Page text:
They were originally called In, but when a venue thought their name was a typo, they decided it was time for a change. So this three-piece band from Brooklyn settled on Keepaway, and for listeners, it’s hard to stay away.
Keepaway has been on the scene for a while now, but they are finally getting the recognition they deserve. Their first EP Baby Style has hit the music scene, and since they have gained comparisons to Yeasayer, Animal Collective and Surfer Blood.
Their sound is trancy, loopy, tropical and experimental with howling vocals; it sends you into a tailspin. What makes Keepaway so interesting is that all three members sing all of their songs. Each one is layered with background vocals that compliment one another in harmonies.
The first track (also considered the single), “Yellow Wings,” is filled with repetitive billowy charm that comes together in the chorus. The line that is repeated frequently throughout is, “I think I finally know what I want/I wanna be two places at once.” This immediately sticks inside your head, because who can’t relate to a state of constant yearning and indecision in a world that sometimes moves faster than we would like?
In “5 Rings,” the sound is very dreamy with constant “ooo-wee-oos,” which relaxes you into a somber state while keeping your attention throughout.
In their last track, “Evil Lady,” you hear a very surfy vibe that brings the EP to a close beautifully with sun drenched riffs, echoing the sounds of summer.
The only negative thing about Baby Style is that it’s too short! You won’t want it to end!
Baby Style is perfect for this season. Listen to it while driving around in the car, at the beach, or anywhere for that matter; just play it loud. Spread the word, because from the sound of it, Keepaway is here to stay!
Antony and the Johnsons are dismal at best, but with their fourth album, Swanlights they try to attract and show more of their heart.
This is their most diverse album yet, although it fails to delve deeper into the meaning of his songs making them less effective. The single, “Thank You For Your Love” is upbeat and it shows him trying something happier for a change, but every other song is dreary.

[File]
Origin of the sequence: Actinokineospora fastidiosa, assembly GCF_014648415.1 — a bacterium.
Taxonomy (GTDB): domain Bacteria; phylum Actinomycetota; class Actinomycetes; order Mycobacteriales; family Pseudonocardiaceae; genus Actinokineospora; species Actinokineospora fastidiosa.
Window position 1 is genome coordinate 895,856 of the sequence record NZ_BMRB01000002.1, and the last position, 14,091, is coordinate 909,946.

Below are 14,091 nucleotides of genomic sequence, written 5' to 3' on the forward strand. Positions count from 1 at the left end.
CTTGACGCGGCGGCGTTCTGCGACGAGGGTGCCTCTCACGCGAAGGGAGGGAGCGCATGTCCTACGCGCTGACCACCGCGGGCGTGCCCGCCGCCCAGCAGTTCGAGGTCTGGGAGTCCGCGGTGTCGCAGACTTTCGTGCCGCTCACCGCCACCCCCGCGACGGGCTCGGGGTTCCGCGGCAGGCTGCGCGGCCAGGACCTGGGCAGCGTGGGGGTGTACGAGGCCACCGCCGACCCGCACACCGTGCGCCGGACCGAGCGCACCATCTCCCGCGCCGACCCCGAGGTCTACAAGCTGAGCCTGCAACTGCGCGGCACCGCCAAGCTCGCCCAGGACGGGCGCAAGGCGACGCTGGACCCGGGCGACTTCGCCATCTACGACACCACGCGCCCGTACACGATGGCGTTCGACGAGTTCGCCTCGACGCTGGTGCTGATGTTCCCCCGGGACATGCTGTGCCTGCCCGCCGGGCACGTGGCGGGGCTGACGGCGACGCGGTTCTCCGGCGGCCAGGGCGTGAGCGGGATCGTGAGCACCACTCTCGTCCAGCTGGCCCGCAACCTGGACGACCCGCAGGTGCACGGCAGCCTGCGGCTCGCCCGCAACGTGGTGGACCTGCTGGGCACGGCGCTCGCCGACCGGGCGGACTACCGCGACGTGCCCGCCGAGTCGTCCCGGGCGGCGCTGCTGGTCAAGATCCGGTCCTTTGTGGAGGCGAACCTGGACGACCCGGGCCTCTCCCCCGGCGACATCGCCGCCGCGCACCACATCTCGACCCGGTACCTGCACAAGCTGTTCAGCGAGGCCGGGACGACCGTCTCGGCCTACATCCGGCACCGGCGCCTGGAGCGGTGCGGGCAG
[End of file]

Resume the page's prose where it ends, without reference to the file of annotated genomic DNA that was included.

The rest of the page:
The instrumentals are beautiful with the violin, organ, bass, and drums all coming together and making something enchanting. Still and all, this album is really only background music to either relax you or reflect upon things.
Listening to The Fool, you feel as though
you are gliding through a sea of jelly, bob-
bing along to the dreamy, shimmering
beats that make you feel just right.
Hailing from Los Angeles, this female
quartet’s debut album is impossible to stop
listening to after the first time.
What sets Warpaint apart from the many
other fuzzed-out bands right now is that
they have control over their music. They
know how to have just the right amount
of attitude to make their sound perfectly
noisy without it being distorted.
Nathan Williams (lead singer, guitar player, and mastermind behind Wavves) has this California punk, no care air about him, but he let’s his guard down for about 40 minutes in his third album King of The Beach.
Last year Wavves was full of dramatic twists and turns from having an onstage meltdown in Spain, to canceling his tour, then his drummer quitting the band. It seemed like Wavves was just one of those groups that got too crazy before they even reached their peak. This time he did things differently. He got the late Jay Reatard’s rhythm section to be a part of his band and actually recorded his songs in a studio for the first time. Dennis Herring (producer for Modest Mouse) produced the album and exposed Williams voice a bit more than usual to hear what is really going on in his brain.